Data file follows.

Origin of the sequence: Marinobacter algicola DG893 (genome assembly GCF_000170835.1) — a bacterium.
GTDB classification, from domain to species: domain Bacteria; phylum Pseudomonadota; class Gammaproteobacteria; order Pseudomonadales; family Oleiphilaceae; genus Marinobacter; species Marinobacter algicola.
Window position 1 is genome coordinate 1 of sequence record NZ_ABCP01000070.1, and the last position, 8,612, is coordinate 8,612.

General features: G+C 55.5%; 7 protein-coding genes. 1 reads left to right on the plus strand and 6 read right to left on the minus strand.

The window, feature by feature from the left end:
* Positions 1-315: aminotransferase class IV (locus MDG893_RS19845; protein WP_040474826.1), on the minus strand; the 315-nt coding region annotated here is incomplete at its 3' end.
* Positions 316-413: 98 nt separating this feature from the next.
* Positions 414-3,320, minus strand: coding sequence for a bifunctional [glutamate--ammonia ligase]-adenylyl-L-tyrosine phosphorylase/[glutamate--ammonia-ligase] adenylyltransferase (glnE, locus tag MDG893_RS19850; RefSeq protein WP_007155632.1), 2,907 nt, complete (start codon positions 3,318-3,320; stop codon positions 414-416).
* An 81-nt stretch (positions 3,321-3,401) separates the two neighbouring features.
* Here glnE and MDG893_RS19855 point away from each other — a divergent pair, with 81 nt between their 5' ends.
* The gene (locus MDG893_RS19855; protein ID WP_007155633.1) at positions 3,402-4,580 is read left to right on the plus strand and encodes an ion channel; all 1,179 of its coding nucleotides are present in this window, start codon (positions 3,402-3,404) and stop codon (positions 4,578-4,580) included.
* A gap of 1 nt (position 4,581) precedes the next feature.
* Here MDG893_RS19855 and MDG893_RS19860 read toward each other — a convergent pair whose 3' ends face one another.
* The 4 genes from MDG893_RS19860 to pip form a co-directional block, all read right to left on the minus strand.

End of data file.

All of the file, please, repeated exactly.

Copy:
Origin of the sequence: Marinobacter algicola DG893 (genome assembly GCF_000170835.1) — a bacterium.
GTDB classification, from domain to species: domain Bacteria; phylum Pseudomonadota; class Gammaproteobacteria; order Pseudomonadales; family Oleiphilaceae; genus Marinobacter; species Marinobacter algicola.
Window position 1 is genome coordinate 1 of sequence record NZ_ABCP01000070.1, and the last position, 8,612, is coordinate 8,612.

General features: G+C 55.5%; 7 protein-coding genes. 1 reads left to right on the plus strand and 6 read right to left on the minus strand.

The window, feature by feature from the left end:
* Positions 1-315: aminotransferase class IV (locus MDG893_RS19845; protein WP_040474826.1), on the minus strand; the 315-nt coding region annotated here is incomplete at its 3' end.
* Positions 316-413: 98 nt separating this feature from the next.
* Positions 414-3,320, minus strand: coding sequence for a bifunctional [glutamate--ammonia ligase]-adenylyl-L-tyrosine phosphorylase/[glutamate--ammonia-ligase] adenylyltransferase (glnE, locus tag MDG893_RS19850; RefSeq protein WP_007155632.1), 2,907 nt, complete (start codon positions 3,318-3,320; stop codon positions 414-416).
* An 81-nt stretch (positions 3,321-3,401) separates the two neighbouring features.
* Here glnE and MDG893_RS19855 point away from each other — a divergent pair, with 81 nt between their 5' ends.
* The gene (locus MDG893_RS19855; protein ID WP_007155633.1) at positions 3,402-4,580 is read left to right on the plus strand and encodes an ion channel; all 1,179 of its coding nucleotides are present in this window, start codon (positions 3,402-3,404) and stop codon (positions 4,578-4,580) included.
* A gap of 1 nt (position 4,581) precedes the next feature.
* Here MDG893_RS19855 and MDG893_RS19860 read toward each other — a convergent pair whose 3' ends face one another.
* The 4 genes from MDG893_RS19860 to pip form a co-directional block, all read right to left on the minus strand.